Selecting Chocolate

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How you go about your Chocolate Selection will be the primary determining factor of how your finished chocolate baked product will taste.

Not all chocolates are created equal, and in general, there is a strong correlation between quality and price. This does not mean that you always have to buy the most expensive chocolate, but be aware that high-quality chocolates with large amounts of cocoa butter and cocoa solids will cost more than their lower quality counterparts.

I learned this the hard way.  As a beginning (naive) baker, I always tried to save a few pennies and one of the things I would buy was Melting Chocolate, both in milk and white.  One time a friend gave me some better (real) chocolate and WOW was I surprised.  So I looked at the packed of the stuff I was buying, only to find it did not even have cocoa butter, but it did have plenty of artificial flavors. YEA! I got what I paid for.

Selecting Chocolate should primarily be a sensory experience!

Before you taste the chocolate, look at it closely. You want chocolate that has a glossy surface and is free from blemishes. If the surface is scarred, cloudy, or gray, this may be a sign that the chocolate is old or has been subject to extremes in temperature or handling. Next, break the chocolate in pieces. You want a chocolate with a clean, hard “snap” to it. If it bends or crumbles, either the quality is low or the chocolate is old.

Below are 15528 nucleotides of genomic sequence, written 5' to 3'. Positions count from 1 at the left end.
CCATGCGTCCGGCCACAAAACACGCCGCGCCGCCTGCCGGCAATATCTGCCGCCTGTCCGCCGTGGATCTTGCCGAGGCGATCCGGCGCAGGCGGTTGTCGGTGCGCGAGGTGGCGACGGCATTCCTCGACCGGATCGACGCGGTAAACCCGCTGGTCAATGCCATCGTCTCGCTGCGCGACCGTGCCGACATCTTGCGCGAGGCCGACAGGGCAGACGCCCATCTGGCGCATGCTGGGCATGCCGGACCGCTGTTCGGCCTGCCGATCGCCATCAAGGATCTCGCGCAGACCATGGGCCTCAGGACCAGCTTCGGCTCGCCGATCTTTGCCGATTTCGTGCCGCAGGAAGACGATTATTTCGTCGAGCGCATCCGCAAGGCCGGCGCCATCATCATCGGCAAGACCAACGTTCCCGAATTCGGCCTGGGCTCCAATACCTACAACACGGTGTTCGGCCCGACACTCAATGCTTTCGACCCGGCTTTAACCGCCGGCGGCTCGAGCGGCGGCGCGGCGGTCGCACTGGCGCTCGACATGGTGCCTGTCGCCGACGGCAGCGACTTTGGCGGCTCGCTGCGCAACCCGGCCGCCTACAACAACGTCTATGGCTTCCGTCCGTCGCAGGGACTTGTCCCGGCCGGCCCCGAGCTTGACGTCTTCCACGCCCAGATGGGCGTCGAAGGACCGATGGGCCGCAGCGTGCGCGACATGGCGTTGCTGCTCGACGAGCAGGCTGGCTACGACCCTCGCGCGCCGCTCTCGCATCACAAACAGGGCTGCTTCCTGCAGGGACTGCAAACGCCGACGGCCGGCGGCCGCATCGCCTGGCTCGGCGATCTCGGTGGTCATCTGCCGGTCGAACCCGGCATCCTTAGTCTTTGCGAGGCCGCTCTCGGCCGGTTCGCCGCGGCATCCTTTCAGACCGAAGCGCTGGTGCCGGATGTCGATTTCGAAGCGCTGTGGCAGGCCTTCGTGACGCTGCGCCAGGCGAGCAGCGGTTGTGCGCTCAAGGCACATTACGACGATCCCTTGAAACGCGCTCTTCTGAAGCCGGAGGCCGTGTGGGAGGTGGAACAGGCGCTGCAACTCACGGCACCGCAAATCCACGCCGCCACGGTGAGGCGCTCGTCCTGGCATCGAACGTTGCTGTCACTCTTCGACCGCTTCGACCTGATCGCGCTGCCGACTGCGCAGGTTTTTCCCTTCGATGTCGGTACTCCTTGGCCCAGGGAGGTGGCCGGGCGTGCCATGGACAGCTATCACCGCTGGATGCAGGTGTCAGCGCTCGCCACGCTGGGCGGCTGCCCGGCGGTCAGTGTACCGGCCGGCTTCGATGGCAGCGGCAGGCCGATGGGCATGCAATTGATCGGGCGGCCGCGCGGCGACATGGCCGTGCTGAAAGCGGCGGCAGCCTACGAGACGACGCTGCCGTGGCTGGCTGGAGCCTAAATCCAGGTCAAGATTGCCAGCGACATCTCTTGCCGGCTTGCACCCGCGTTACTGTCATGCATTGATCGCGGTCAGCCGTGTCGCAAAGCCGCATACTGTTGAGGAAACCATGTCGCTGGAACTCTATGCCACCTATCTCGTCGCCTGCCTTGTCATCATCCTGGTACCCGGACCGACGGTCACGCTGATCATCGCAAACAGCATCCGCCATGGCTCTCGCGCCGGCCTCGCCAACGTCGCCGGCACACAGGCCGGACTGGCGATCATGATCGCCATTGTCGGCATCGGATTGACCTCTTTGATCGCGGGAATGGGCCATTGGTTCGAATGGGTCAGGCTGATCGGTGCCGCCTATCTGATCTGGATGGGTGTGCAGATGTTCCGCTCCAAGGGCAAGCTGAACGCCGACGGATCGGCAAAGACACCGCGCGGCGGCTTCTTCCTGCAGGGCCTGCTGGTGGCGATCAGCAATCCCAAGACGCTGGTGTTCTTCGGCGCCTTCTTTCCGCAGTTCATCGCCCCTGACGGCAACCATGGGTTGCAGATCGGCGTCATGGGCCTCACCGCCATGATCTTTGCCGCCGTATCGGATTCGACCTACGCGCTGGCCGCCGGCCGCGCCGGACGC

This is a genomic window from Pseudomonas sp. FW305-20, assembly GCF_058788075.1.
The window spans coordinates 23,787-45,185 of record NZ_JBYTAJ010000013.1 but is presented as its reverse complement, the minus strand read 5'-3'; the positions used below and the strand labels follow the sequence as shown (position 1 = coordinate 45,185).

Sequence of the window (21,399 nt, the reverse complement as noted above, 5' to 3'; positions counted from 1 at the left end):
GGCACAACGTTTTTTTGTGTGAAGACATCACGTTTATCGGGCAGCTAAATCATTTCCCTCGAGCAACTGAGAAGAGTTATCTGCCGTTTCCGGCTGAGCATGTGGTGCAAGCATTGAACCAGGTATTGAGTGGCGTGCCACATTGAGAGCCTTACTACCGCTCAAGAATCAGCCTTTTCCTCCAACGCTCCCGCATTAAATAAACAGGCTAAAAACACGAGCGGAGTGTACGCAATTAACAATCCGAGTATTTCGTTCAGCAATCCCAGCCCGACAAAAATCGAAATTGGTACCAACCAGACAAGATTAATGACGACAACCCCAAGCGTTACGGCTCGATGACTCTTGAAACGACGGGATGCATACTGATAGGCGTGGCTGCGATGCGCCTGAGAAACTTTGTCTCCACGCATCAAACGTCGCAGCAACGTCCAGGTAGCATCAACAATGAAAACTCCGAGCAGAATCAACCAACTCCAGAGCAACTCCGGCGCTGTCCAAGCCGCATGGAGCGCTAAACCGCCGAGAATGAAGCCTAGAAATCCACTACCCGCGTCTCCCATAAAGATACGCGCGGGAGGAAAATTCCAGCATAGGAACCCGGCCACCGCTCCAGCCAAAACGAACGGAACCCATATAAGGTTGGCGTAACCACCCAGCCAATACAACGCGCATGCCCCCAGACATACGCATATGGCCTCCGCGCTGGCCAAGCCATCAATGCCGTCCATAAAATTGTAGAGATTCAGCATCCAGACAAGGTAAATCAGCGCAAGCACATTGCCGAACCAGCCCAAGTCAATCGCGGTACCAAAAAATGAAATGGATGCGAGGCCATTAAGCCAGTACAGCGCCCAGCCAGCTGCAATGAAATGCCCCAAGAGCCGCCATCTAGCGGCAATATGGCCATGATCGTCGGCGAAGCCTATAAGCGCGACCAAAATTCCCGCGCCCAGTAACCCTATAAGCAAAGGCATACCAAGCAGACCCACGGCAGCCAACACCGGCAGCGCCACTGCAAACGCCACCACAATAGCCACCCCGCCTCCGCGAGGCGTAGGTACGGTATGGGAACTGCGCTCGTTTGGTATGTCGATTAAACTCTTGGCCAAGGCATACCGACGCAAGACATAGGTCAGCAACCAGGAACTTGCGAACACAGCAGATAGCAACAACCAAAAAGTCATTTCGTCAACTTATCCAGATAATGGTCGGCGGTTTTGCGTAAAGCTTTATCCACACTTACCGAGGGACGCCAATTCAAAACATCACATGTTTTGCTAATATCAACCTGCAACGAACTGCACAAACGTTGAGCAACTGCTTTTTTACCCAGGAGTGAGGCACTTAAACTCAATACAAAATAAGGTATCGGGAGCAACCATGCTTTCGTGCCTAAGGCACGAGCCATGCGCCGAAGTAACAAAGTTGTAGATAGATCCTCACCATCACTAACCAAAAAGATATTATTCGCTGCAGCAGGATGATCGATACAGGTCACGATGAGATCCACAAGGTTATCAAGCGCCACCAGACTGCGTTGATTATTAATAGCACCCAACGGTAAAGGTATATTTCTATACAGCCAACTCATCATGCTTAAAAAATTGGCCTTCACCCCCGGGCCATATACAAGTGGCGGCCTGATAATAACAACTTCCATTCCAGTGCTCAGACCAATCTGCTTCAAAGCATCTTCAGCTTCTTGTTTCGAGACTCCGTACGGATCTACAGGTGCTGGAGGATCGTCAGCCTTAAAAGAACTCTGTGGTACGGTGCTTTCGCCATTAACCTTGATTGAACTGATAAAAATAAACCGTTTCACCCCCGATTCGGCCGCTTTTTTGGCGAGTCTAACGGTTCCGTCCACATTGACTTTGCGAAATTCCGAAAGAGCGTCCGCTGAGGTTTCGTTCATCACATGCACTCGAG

Good chocolate will smell strongly of chocolate. Rub your fingers over the surface to warm the chocolate, and then smell the bar. If it doesn’t smell like chocolate, or if it smells primarily of vanilla or other added ingredients, it probably won’t taste very much like chocolate either. Chocolate easily picks up odors from its environment, so be aware if your chocolate smells like coffee, tea, or other aromatic foodstuffs.

Finally, taste the chocolate. Pay attention to the way it melts in your mouth: does it feel waxy? Unpleasantly chewy or dense? Does it leave a slightly slippery feeling? Does it feel sandy, or smooth? In general, a smooth, velvety mouth feel is preferred. Also notice what flavors you can find in the chocolate. Common descriptions of chocolate notes include floral, citrus, berry, coffee, and wine undertones. Notice if the flavor bursts out all at once, or if it gradually builds in intensity and lingers after the chocolate has left. Above all, trust your own taste buds. Chocolate preference is very personal, and you know what tastes good to you, so select chocolate that you will enjoy baking with.

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